of finances, and of the needs of the
country was comprehensive. He was
opposed te inflation, and as cer
tainly opposed te extreme and hasty legis
lation looking te forced resumption. With
regard te geld and silver as the standards
of value, and te the absolute necessity of
ultimate resumption, no man iu the coun
try was mere pronounced in his declaration.
The heresy of an irredeemable paper cur
rency found in Mr. English an uncem
premising opponent in fact, he was in ac
cord with everything but the prevailing
Democratic dflctrine ou the finances held
by the mass of his party in Indiana.
Mr. English is above the average height.
with an erect, well-made figure. His head
is of geed size, with regular features. His
forehead is high and bread, and his eyes
are smalt and deep-set. He is dignified
and gentlmanly in his manners, and has a
pleasing address. When in Congress, his
efforts as a debater were mere remarkable
ter practical common sense than for bril
liancy or the flowers of rhetoric.
The Democratic National Committee.
The following arc the new national com
Alabama. Levi W. Lawler ; Arkanas,
Jehn J. Sumpter: California. James IT.
Farley ; Colerado, T. M. Patterson ; Con
necticut, Win. H. Barnum; Delaware,
Ignatius C. Grubb; Flerida, Samuel
Pasco; Georgia, Gee. T. Barnes; Illinois,
Wm. C. Goudy ; Indiana, Austin H.
Brown ; Iowa, M. M. Ham ; Kansas, Chas.
W. Blair; Kentucky, Henry D. Mc Henry ;
Louisiana, B. F. Jonas ; Maine, Edmund
Wilsen ; Maryland, Outerbridge Harsed ;
Massachusetts, Fred. O. Prince: Michi
gan, Edward Kanter ; Minnesota, P. H.
Kelly; Mississippi, Gen. W. T. Martin;
Missouri, Jehn G. Prether ; Nebraska, J.
Sterling Martin ; Nevada, J. G. Hagerman ;
New Hampshire, AlvaliW. Fullaway ;New
Jersey, Orestes, Cleveland ;Ne wYerk, Abram
S. Hewitt ; North Careliua, M. W. Ran
som ; Ohie (net named); Oregon (net
named); Pennsylvania (net named);
Rhede Island, Abner J. Barnaby ; Seuth
Carolina, F. W. Dawsen: Tennessee.
Themas O'Cenucr ; Texas, F. S. Stockdale ;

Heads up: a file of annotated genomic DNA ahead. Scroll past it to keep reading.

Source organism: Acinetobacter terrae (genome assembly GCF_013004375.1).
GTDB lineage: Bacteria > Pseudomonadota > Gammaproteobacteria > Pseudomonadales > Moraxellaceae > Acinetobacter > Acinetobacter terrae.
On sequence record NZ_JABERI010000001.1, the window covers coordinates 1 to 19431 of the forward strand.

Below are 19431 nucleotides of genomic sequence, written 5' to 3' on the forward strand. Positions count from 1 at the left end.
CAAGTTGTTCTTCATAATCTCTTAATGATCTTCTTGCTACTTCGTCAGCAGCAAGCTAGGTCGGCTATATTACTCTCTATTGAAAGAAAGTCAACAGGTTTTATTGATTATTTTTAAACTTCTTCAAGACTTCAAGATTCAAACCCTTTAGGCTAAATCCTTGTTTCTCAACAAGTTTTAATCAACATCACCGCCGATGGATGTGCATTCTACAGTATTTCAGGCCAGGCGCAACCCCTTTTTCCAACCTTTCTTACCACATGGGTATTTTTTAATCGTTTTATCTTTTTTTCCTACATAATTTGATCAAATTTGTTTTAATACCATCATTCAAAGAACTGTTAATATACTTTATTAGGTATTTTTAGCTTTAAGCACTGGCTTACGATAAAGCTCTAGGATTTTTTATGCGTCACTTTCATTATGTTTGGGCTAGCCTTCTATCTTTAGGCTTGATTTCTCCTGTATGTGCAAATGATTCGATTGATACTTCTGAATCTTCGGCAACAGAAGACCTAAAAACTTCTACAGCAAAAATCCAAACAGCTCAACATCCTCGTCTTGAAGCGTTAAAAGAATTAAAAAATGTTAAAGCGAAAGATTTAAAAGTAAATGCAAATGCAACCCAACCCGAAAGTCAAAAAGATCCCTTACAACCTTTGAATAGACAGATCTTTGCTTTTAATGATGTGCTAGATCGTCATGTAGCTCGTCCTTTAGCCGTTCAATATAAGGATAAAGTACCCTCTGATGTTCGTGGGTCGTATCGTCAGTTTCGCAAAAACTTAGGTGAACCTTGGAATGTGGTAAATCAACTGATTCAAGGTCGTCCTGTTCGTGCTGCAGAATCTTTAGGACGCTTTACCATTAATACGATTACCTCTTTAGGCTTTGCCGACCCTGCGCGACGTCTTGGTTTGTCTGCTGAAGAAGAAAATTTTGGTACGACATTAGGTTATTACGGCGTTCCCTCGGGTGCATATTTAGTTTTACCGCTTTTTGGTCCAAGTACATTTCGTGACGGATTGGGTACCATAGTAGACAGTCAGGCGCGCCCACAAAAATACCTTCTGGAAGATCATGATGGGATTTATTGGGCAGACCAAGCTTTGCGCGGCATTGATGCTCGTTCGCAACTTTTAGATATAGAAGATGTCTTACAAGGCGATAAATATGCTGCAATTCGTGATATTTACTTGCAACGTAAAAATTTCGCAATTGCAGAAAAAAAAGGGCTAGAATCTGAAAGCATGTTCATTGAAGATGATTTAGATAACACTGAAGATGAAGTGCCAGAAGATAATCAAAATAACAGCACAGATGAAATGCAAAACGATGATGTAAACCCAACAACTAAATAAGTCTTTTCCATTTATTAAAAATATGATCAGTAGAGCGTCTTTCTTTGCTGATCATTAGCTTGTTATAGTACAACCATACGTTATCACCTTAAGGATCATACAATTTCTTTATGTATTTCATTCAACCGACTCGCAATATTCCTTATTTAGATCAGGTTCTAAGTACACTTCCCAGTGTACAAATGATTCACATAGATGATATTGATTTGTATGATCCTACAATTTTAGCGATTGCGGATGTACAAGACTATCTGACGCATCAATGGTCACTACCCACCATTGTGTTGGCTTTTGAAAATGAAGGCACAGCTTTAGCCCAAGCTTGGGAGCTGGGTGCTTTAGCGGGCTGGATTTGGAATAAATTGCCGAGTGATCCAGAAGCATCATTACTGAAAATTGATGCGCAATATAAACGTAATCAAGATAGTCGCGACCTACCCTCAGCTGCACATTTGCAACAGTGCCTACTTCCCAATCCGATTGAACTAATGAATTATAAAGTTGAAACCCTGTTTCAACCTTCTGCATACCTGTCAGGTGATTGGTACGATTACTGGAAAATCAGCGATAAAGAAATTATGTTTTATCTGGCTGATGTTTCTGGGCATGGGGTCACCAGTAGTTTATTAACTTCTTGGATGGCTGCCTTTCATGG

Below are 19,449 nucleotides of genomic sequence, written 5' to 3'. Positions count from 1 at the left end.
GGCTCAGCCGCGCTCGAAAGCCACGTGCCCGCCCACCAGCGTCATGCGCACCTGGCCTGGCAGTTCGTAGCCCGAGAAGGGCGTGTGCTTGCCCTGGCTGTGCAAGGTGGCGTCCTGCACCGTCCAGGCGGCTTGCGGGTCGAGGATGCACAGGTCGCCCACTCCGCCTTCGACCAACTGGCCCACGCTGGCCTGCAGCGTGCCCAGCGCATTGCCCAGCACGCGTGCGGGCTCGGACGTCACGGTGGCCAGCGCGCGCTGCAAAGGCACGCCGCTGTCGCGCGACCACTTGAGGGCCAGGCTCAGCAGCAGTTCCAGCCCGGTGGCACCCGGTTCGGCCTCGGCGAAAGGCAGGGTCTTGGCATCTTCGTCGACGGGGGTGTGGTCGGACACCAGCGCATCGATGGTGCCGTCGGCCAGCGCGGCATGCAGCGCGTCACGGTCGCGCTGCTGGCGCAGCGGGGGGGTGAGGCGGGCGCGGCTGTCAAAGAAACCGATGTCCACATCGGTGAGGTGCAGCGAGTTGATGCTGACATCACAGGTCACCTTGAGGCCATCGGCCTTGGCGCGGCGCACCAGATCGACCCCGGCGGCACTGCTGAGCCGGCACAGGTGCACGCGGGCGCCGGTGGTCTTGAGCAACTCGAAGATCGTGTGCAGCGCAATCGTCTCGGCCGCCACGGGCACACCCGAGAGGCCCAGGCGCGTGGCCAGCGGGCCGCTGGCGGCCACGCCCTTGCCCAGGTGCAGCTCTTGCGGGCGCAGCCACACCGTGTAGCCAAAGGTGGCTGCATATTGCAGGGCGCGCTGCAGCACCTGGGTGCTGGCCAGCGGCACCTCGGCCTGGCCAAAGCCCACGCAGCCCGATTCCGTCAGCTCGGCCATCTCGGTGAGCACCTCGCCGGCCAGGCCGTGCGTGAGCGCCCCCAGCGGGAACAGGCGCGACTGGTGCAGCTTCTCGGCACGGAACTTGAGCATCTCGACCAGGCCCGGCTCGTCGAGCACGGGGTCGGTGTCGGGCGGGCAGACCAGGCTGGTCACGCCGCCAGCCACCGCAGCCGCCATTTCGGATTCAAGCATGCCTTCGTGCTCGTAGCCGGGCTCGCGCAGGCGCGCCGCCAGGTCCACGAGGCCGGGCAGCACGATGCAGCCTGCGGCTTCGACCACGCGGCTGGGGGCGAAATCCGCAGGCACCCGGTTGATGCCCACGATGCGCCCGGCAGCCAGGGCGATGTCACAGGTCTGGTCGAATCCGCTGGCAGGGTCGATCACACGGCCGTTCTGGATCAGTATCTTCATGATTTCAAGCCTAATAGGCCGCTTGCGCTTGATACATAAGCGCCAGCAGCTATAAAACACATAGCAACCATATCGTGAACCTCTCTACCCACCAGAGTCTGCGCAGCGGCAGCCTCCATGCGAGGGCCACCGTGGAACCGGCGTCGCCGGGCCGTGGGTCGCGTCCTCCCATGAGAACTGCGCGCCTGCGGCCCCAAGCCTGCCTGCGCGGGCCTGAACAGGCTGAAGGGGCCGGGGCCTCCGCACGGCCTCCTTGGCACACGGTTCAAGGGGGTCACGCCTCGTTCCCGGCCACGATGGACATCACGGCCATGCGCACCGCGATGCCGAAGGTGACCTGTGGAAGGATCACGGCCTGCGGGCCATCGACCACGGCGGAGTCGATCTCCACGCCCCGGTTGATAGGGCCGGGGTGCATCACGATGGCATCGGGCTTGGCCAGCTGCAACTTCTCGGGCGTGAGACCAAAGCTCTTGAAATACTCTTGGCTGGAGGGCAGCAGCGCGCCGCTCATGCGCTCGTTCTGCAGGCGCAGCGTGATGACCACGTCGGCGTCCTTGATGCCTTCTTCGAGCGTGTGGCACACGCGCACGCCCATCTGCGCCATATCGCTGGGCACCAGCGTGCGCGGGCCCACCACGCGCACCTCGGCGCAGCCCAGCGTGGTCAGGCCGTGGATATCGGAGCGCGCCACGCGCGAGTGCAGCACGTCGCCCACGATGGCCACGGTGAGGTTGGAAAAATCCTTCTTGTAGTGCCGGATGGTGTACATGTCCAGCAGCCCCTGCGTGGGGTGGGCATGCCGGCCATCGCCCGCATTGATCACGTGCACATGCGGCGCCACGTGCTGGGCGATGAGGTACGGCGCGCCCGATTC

Vermont, Bradley B. Smalley; Virginia,
Rebert A. Coghill ; Wisconsin, William F.
Vilas ; West Virginia, Alexander Camp Camp
bell. The committee met this evening and
elected William H. Barnum temporary
chairman and F. O. Prince temporary sec
retary. The permanent organization was
postponed until the next meeting in order
te give time for consultation with the
candidates. The committee adjourned te
meet at the Fifth Avenue hotel, New
Yerk, July 13.
HIGH SCHOOL COMMENCEMENT.
Interesting Exercise Annual Repert, .
say. Adrtrassea and Music A
World of Flowers Im
Lancaster is justly proud of her ex
cellent high schools, and the annual com
mencement exercises never fail te gather
together brilliant throngs of deeply inter
This morning the hall was filled te its
utmost capacity and the scene as witnessed
from the stage was brilliant in the ex
treme. The immense audience was largely
composed of ladies and misses, whose ele
gant garments of every variety of shade
and pattern mingled and blended in all
parts of the hall presented a kaleidascepe
of colors rarely seen te se fine effect.
At 8 o'clock the members of the beard
of directors, teachers of the public schools
aud graduating and transfer classes assem
bled at the high school building and march
ed te the opera house, which was found te
be already filled te overflowing.
The front of the stage was decorated
with large vases of growing flowers. In
"side the proscenium arch hung long fes
toons of laurel extending from the ceil
ing te either side of the stage. Just be
hind this hung the motto "Class 1880"
wrought in white flowers, and behind this
were hung a large number of flower bask
ets. In the front centre of the stage was
erected a beautiful fountain surrounded by
lilies, ferns, floral horse-shoes, &c, &c.
On either side and in front of the proscen
ium arch were arranged a large number of
handsomely framed drawings, executed by
the pupils of the school.
The graduating class, consisting of
twelve boys and twenty-one girls, were
formed upon the stage iu a double semi
circle, the girls in front. Behind the boys
seats were placed for the directory, clergy
and ether invited guests. Most of the
girls were dressed in white, and the toilets
of all of them were very handsome and